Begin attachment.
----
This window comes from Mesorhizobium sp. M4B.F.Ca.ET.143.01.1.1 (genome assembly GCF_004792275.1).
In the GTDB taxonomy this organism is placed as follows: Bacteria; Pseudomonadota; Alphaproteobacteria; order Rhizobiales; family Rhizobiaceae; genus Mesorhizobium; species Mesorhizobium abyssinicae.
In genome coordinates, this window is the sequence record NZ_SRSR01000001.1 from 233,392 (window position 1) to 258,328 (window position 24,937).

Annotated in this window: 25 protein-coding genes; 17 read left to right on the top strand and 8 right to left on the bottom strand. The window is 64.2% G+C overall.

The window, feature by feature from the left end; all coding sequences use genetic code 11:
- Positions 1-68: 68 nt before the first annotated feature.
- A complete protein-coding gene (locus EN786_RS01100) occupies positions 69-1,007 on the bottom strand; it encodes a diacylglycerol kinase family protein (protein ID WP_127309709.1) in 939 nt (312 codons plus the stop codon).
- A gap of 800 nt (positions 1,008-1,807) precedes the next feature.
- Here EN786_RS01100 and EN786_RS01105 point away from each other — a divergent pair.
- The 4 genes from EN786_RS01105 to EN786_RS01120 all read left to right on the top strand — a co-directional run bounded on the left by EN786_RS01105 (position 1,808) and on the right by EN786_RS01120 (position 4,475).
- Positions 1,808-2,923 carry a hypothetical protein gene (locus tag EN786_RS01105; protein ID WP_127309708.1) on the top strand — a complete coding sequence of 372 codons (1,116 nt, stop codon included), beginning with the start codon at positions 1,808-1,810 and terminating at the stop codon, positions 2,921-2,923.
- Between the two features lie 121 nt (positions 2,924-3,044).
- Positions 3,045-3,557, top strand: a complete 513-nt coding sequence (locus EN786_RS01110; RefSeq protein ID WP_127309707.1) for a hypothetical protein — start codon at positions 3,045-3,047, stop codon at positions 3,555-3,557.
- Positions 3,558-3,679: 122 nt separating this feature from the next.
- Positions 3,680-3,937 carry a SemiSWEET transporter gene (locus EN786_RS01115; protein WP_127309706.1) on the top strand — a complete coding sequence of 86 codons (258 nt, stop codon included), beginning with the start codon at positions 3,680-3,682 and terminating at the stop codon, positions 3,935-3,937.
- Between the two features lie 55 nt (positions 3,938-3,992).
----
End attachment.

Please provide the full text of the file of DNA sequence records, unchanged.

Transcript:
This window comes from Mesorhizobium sp. M4B.F.Ca.ET.143.01.1.1 (genome assembly GCF_004792275.1).
In the GTDB taxonomy this organism is placed as follows: Bacteria; Pseudomonadota; Alphaproteobacteria; order Rhizobiales; family Rhizobiaceae; genus Mesorhizobium; species Mesorhizobium abyssinicae.
In genome coordinates, this window is the sequence record NZ_SRSR01000001.1 from 233,392 (window position 1) to 258,328 (window position 24,937).

Annotated in this window: 25 protein-coding genes; 17 read left to right on the top strand and 8 right to left on the bottom strand. The window is 64.2% G+C overall.

The window, feature by feature from the left end; all coding sequences use genetic code 11:
- Positions 1-68: 68 nt before the first annotated feature.
- A complete protein-coding gene (locus EN786_RS01100) occupies positions 69-1,007 on the bottom strand; it encodes a diacylglycerol kinase family protein (protein ID WP_127309709.1) in 939 nt (312 codons plus the stop codon).
- A gap of 800 nt (positions 1,008-1,807) precedes the next feature.
- Here EN786_RS01100 and EN786_RS01105 point away from each other — a divergent pair.
- The 4 genes from EN786_RS01105 to EN786_RS01120 all read left to right on the top strand — a co-directional run bounded on the left by EN786_RS01105 (position 1,808) and on the right by EN786_RS01120 (position 4,475).
- Positions 1,808-2,923 carry a hypothetical protein gene (locus tag EN786_RS01105; protein ID WP_127309708.1) on the top strand — a complete coding sequence of 372 codons (1,116 nt, stop codon included), beginning with the start codon at positions 1,808-1,810 and terminating at the stop codon, positions 2,921-2,923.
- Between the two features lie 121 nt (positions 2,924-3,044).
- Positions 3,045-3,557, top strand: a complete 513-nt coding sequence (locus EN786_RS01110; RefSeq protein ID WP_127309707.1) for a hypothetical protein — start codon at positions 3,045-3,047, stop codon at positions 3,555-3,557.
- Positions 3,558-3,679: 122 nt separating this feature from the next.
- Positions 3,680-3,937 carry a SemiSWEET transporter gene (locus EN786_RS01115; protein WP_127309706.1) on the top strand — a complete coding sequence of 86 codons (258 nt, stop codon included), beginning with the start codon at positions 3,680-3,682 and terminating at the stop codon, positions 3,935-3,937.
- Between the two features lie 55 nt (positions 3,938-3,992).